The Swiss political system is composed of 26 cantons and 3,000 smaller communes from which are largely autonomous. Policing, school administration, health systems, and tax collection have all historically been run by these divisions, and since 1999 all powers not granted to the federal government, including defense, social insurance, and foreign affairs have also been decided at the local level. The result of such subsystem autonomy has been that it is difficult for a single party to emerge as broadly aggregative, but also a large degree of citizen participation. However, it is curious to note that in most cases of such high fragmentation, a large degree of instability and stagnation is observed. This proves not to be the case with Switzerland though, as the political elites of the country have been known to take an active role in counteracting the usual instability and political stalemates that have been observed in many central European democracies with high cultural fragmentation (Lijphart, 1969).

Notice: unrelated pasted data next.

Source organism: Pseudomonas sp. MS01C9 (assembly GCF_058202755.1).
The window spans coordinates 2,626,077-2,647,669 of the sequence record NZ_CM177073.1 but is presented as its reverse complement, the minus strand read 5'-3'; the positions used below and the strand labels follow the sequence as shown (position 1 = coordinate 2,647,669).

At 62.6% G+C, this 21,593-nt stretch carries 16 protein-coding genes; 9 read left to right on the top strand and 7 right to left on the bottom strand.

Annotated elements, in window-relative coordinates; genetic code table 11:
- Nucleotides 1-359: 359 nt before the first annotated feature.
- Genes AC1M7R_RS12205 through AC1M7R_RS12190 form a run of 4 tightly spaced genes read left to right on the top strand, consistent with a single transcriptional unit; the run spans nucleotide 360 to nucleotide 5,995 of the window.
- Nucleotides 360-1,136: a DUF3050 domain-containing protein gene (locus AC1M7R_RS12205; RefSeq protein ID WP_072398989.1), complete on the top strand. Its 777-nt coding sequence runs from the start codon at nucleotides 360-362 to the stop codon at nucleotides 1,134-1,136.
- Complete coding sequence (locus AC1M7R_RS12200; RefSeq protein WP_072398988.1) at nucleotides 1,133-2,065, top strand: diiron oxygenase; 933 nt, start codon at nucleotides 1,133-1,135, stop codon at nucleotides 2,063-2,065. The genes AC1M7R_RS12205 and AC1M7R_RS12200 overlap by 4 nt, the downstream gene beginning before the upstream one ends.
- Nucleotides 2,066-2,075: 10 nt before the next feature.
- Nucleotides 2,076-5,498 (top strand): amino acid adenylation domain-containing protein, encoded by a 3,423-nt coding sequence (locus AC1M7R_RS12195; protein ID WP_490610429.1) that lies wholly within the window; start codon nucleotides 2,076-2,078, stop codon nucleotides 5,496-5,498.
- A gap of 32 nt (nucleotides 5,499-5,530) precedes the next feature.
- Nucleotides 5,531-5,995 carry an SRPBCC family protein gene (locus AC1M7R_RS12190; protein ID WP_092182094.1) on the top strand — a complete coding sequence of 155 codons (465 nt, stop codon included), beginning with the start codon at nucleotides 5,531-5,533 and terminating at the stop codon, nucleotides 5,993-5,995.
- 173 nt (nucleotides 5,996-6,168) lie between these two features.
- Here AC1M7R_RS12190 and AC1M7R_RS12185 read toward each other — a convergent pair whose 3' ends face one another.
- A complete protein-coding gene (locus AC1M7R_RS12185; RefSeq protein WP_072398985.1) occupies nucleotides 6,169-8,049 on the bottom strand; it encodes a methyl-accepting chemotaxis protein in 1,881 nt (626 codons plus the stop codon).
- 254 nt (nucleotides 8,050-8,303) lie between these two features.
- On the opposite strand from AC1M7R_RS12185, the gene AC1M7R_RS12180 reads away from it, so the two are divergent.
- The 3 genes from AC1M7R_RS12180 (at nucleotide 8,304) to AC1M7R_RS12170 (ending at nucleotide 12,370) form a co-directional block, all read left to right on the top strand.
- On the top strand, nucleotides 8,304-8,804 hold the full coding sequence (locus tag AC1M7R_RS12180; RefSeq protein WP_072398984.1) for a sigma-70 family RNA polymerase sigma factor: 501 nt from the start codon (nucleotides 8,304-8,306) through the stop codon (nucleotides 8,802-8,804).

The central legislative governing body by which most of the elites reside is known as the... [continues]
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